In the period 1958–1990, the antitank companies of the Swiss Army Infantry Regiments were equipped with 12 M40 guns.
Ammunition for the 105 mm rifle was issued as one-piece fixed cartridges. The term "fixed" means that the projectile and the cartridge case are crimped together. This ensures correct alignment of the projectile and the cartridge case. It also permits faster loading because the projectile and the cartridge case are loaded as one unit. The rear end of the cartridge case is perforated, to allow the propellant gas to escape through the vented breech, thus neutralizing recoil. Most projectiles (except HEAT) used are pre-engraved, that is, the rotating bands are cut to engage the rifled bore. If the round was not rotated slightly when loading the M40 it could result in jamming in the breech.
Types of ammunition included HEAT, High Explosive Plastic-Tracer (HEP-T), canister, High Explosive Anti Personnel, and the M368 dummy round which could not be fired and was used for crew drill. The original U.S. HEAT round penetrated more than 400 mm of armor. Near the end of the M40's service life, both Austria and Sweden produced HEAT rounds for the weapon capable of penetrating more than 700 mm of armor.
|M581||APERS||9.89 kg||flechettes||4.94 kg||N/A||300 m|
|M-DN11||HEAP||3.6 kg||Hexogen||0.77 kg||N/A||1500 m|
|NR 601||HESH-T||7.8 kg||Comp. A3||N/A||N/A||N/A|
|PFF||HE||9.89 kg||Comp. B||N/A||N/A||N/A|
|M346A1||HEP-T||7.96 kg||Comp. A3||3.5 kg||N/A||N/A|
|M344A1||HEAT||7.96 kg||Comp. B||1.27 kg||over 400 mm||1350 m|
|106 3A||HEAT-T||5.5 kg||Octol||1.0 kg||over 700 mm||2000 m|
|RAT 700||HEAT||5.0 kg||N/A||1.1 kg||over 700 mm||N/A|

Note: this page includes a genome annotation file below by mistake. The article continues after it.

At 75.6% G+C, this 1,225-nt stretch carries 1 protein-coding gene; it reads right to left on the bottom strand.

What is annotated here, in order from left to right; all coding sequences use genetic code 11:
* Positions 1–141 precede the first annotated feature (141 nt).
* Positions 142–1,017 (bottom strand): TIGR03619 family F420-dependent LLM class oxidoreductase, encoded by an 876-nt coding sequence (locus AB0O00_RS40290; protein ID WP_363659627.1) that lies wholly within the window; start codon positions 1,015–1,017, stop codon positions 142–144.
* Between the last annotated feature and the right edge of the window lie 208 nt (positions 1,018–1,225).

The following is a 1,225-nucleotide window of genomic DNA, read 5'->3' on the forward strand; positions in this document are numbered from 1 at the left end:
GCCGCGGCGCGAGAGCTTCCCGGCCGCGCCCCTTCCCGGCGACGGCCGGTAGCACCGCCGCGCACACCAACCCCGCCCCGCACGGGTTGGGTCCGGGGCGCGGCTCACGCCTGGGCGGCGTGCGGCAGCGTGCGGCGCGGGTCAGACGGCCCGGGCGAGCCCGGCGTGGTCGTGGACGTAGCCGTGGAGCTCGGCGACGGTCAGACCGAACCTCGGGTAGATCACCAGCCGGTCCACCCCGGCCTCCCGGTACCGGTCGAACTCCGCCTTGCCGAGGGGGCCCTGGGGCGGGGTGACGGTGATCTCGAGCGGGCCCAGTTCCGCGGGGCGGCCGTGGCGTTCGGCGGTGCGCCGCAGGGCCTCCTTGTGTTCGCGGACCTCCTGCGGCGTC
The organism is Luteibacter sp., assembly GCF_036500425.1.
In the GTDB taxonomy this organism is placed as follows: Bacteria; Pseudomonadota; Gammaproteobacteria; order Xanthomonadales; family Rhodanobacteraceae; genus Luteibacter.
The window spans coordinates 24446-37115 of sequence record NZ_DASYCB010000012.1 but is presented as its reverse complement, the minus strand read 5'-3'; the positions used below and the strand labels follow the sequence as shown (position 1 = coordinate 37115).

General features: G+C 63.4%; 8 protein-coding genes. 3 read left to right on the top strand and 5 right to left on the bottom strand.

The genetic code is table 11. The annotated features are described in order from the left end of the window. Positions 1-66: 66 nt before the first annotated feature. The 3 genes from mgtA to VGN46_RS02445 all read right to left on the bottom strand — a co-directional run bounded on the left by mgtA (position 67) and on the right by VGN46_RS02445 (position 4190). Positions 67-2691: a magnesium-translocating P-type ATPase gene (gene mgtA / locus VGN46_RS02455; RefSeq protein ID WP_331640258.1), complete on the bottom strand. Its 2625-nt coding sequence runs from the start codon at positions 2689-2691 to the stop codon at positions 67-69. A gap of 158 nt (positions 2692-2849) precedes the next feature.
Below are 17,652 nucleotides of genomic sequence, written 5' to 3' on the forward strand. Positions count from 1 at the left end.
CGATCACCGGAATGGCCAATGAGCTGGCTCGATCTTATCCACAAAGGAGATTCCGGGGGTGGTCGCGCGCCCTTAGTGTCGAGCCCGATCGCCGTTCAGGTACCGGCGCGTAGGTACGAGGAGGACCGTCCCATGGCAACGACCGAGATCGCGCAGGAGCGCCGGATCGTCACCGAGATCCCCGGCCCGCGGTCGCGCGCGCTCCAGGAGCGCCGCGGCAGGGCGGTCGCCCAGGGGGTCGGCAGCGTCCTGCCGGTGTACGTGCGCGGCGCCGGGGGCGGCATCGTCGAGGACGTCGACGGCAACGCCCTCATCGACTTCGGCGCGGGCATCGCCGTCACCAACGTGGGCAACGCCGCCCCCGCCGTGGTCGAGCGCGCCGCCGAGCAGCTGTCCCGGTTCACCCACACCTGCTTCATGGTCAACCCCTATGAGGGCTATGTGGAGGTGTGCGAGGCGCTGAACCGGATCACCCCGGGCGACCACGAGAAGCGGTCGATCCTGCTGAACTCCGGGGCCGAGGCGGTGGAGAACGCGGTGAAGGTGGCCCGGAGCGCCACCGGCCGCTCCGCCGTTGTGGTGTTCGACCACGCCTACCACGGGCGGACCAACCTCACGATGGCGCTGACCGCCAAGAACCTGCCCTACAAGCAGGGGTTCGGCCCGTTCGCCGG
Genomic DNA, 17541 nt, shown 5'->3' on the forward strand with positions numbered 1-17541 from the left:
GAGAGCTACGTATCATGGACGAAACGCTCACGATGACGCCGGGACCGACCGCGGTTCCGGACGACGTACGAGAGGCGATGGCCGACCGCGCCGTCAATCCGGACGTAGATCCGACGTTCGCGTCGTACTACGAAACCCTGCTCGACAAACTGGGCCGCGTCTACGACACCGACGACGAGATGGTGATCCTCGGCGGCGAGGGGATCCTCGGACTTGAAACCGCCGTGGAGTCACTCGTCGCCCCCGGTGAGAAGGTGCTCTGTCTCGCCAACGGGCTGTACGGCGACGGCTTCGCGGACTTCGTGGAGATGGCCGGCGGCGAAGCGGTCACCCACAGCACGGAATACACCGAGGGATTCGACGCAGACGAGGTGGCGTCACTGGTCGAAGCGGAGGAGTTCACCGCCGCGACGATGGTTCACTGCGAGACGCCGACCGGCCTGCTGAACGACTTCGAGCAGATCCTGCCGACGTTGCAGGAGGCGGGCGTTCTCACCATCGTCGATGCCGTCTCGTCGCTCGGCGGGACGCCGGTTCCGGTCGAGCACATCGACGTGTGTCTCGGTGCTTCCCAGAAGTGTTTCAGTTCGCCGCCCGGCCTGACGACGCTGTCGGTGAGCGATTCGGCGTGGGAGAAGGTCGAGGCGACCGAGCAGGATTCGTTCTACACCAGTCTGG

The ammunition for the 0.50 cal spotting rifle is not .50 BMG. The round used is a special round designed to simulate the flight path of the 106 mm ammunition.
Although the spotting rifle could conceivably be used in an antipersonnel role, historical U.S. military doctrine strongly discouraged this use. This limitation was entirely tactical in nature, having been intended to help conceal the vulnerable M40 and its crew from the enemy before the main anti-tank gun could be fired; however, this restriction is believed to be the source of a long-standing misconception that the laws of war restrict the use of .50-caliber projectiles against enemy personnel more generally.
- Argentina Fielded in the South Atlantic Conflict of 1982.
- Dominican Republic
- El Salvador
- Italy (former operator)
- Myanmar Used for bunker busting and anti-personnel/infantry support role in counter-insurgency campaigns.
- New Zealand
- South Africa: South African National Defence Force.
- South Korea
- Syria: Videos show Syrian rebels (Free Syrian Army) operating and firing M40 Recoilless Rifles.
- United States
- "Anti Tank weapons". official web site of the South African army. Retrieved 2011-05-08.
- U.S. Army Technical Manual 43-0001-28, p. 5-27, April 1994.
- Bob Stoner GMCM (SW) Ret. (2005). "M40A1 106MM Recoilless Rifle with M8C Spotting Rifle".
- "M40 106mm Recoilless Rifle". globalsecurity.org. Retrieved 2012-09-20.
- John Weeks, Men against tanks, New York: Mason/Charter, 1975.
- "Antitank Rifle Mounted On Jeep" Popular Mechanics, March 1955, p. 147.
- Comment by Ken Estes at tanknet.org.
- McNally, Brendan (May 31, 2013). "Ancient U.S. Weapon Makes a Surprise Reappearance in Syria". Wired.
- ANTI-TANK GUN 106
- "M40 106mm recoilless Rifle". M40 106mm Recoilless Rifle. Global Security. Retrieved 27 January 2014.
- JAH, pp. 140-141.
- Probably defeats ~ 200 mm of armor.
- After penetrating explosive reactive armor.
- Parks, Maj W. Hays (January 1988). "Killing A Myth". Marine Corps Gazette. Retrieved 20 February 2014.
- Army Recognition Alain Servaes. "Index of military army equipment from Salvadoran Army of El Salvador Index des équipements militaires de l'armée du Salvador Salvadorienne". Retrieved 13 February 2015.
- "sodur.com". Retrieved 13 February 2015.
- (JAH) Terry Gander and Ian Hogg (ed.), Jane's Ammunition Handbook 1994, Coulsdon: Jane's Information Group Ltd., 1993.
- (JIW) Richard Jones and Leland Ness (ed.), Jane's Infantry Weapons 2007–2008, Coulsdon: Jane's Information Group Ltd., 2007.